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February 13, 2012

Filed under: journalism»political

Red Letter Day

Ah, budget day: the most annoying day of a data journalist's year. Even now that I'm no longer covering Congress, it still bugs me a little--except now, instead of being frustrated by the problem of finding stories, I'm just annoyed by the coverage itself. Few serious policy documents create so much noise from so little data.

For those who are unaware, on the night before budget day, each senator or representative places a constituent's tooth under their pillow before going to bed. While they're asleep, dreaming of filibusters and fundraising, the White House Chief of Staff creeps into their bedrooms and takes the tooth away, leaving a gift in return. Oh, the cries of joy when the little congresscritters wake to find a thick trio of paperback budget documents waiting for them!

Casting the budget as a fairy tale isn't as snarky as it might seem, because the president's budget is almost entirely wishful thinking. The executive branch, after all, does not control the purse strings of government--that power lies with the legislature. The budget is valuable in that it sets an agenda and expresses priorities, but any numbers in it are a total pipe dream until the appropriations process finishes. And if you want an example of how increasingly dysfunctional Congress has become, look no further than appropriations.

Although money for the next fiscal year is supposed to be allocated into appropriations bills by October 1st (the start of the federal fiscal year), they are increasingly late, often months late. In the meantime, Congress passes what are called "continuing resolutions"--stopgap measures that fund the government at (usually) reduced levels until real funding is passed. You can actually see the delays getting worse in a couple of graphics that my team put together at CQ: first, the number of "bill days" delayed since 1983, and then the number of "bill months" delayed by committee since 1990. Needless to say, this probably isn't helping the federal government run at its most efficient.

The connection between the president's budget and the resulting sausage is therefore tenuous at best (don't even get me started on tracking funds through appropriations itself). Even worse, from the perspective of a data-oriented reporter, is that the numbers in the budget are not static. They are revised multiple times by the White House in the months after release--and not only are they revised, they are often revised retroactively as new economic data comes in and the numbers must be adjusted to fit the actual policy environment. So even if we could talk about budget numbers as though they were "real money," the question remains: which budget numbers? And from when?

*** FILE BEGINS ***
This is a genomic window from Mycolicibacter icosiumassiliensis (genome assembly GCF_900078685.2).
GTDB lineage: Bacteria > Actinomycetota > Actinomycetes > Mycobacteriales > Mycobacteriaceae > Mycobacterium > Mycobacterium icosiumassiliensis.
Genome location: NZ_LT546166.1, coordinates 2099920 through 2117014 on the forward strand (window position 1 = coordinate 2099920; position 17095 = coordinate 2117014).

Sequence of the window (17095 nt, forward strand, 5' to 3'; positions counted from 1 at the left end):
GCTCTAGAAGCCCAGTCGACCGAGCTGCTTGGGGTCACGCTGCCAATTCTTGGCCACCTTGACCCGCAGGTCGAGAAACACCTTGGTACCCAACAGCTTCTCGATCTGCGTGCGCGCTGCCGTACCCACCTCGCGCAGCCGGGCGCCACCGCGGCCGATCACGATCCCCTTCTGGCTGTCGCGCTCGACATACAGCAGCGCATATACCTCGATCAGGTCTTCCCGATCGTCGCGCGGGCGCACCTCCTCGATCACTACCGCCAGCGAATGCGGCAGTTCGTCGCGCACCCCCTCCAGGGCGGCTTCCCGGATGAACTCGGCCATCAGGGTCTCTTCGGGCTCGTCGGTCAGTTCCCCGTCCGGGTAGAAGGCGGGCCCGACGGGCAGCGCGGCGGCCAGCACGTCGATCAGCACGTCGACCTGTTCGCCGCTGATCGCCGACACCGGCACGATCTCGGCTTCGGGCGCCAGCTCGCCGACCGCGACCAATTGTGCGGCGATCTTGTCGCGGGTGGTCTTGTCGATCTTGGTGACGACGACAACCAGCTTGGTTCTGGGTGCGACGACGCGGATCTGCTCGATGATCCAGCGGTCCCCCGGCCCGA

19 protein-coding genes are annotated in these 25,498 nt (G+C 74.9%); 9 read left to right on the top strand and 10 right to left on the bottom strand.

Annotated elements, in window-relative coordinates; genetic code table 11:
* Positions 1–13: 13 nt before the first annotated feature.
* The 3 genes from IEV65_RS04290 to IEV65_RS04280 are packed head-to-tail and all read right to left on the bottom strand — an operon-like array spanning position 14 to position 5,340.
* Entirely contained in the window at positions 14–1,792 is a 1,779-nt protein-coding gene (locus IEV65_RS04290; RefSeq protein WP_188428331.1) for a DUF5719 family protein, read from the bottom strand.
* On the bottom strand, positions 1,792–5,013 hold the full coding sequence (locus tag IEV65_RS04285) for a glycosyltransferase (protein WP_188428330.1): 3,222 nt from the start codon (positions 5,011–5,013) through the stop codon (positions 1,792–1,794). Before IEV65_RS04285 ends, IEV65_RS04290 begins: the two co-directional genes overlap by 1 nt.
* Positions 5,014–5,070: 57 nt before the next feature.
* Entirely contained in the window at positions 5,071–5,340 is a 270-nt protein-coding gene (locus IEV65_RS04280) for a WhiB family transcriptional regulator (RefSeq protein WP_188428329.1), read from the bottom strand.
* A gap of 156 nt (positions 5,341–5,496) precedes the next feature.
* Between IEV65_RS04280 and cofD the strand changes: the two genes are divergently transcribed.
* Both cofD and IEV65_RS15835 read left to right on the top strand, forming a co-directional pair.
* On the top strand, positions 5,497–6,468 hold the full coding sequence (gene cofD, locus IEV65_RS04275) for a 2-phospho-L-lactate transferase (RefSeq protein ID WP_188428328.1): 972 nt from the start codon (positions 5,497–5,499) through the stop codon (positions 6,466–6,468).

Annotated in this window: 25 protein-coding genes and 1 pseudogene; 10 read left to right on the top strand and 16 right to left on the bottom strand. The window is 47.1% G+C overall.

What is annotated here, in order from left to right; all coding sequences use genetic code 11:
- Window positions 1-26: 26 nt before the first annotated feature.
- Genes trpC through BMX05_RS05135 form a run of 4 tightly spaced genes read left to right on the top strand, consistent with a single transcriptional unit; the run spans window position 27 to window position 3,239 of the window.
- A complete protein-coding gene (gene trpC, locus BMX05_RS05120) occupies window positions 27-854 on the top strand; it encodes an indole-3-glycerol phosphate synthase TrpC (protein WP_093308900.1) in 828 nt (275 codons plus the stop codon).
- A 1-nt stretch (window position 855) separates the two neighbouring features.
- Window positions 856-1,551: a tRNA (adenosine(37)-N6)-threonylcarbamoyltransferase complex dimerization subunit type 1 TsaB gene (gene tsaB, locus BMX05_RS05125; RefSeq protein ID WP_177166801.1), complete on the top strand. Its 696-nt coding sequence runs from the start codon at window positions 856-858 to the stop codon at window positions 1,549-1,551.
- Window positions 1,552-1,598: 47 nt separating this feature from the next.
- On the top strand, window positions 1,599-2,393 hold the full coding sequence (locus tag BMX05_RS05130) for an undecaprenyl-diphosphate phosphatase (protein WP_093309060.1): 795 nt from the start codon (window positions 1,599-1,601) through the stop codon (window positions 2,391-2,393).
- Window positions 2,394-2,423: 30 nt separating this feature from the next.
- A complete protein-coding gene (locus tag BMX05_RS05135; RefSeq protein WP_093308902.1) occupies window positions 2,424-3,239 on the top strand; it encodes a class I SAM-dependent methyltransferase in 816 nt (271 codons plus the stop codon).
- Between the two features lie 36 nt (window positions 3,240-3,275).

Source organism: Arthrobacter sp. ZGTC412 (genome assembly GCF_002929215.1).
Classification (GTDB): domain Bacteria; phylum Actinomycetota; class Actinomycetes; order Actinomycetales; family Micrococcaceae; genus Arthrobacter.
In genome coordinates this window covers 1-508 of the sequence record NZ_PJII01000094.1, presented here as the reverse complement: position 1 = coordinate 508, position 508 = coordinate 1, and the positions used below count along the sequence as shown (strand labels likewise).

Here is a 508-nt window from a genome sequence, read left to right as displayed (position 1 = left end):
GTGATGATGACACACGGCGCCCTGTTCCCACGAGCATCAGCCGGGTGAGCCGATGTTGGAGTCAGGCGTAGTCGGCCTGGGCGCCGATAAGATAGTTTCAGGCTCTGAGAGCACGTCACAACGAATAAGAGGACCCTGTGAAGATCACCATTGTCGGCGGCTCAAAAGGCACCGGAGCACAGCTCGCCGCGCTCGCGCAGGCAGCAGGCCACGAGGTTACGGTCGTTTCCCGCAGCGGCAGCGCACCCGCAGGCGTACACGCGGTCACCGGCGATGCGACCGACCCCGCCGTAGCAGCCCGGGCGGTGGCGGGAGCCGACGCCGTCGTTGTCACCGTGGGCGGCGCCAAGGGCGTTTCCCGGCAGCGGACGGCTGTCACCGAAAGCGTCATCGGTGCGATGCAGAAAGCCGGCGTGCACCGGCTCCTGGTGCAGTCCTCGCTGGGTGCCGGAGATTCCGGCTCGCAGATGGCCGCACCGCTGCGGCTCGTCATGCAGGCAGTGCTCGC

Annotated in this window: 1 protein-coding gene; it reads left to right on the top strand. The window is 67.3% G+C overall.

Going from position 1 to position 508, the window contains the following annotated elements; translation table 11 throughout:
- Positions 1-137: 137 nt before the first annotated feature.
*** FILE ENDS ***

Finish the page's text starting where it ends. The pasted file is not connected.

During my first couple of years at CQ, around January I would sit down with the Budget Tracker team and the economics editor, and propose a whole series of cool interactive features for budget season. And each time, they would politely and carefully explain all these caveats, which collectively added up to: we could talk about the budget in print, where numbers would not be charted against each other, and we could talk about the ways the budget/appropriations process is broken. But there simply isn't enough solid data to graph or visualize those numbers, since that lends them a visual credibility that they don't actually have.

The result is that I find budget day frustrating, even after leaving the newsroom, because it feels like a failure--something we should have been able to explain to our readers more fully, but couldn't quite grasp ourselves. Simultaneously, I often find coverage by other outlets annoying because they report on the budget as thought it's more meaningful than it actually will be, or they'll chart it across visualizations as though imaginary numbers could be compared to each other (there is an element of jealousy to this, no doubt: it must be nice to work in a place where you can get away with a little editorial sloppiness). It's a shame, because the budget itself is not broken. As an indication of what the White House thinks is important for the upcoming year, it's a great resource. But it is not a long-term financial plan, and shouldn't be reported as such.

Future - Present - Past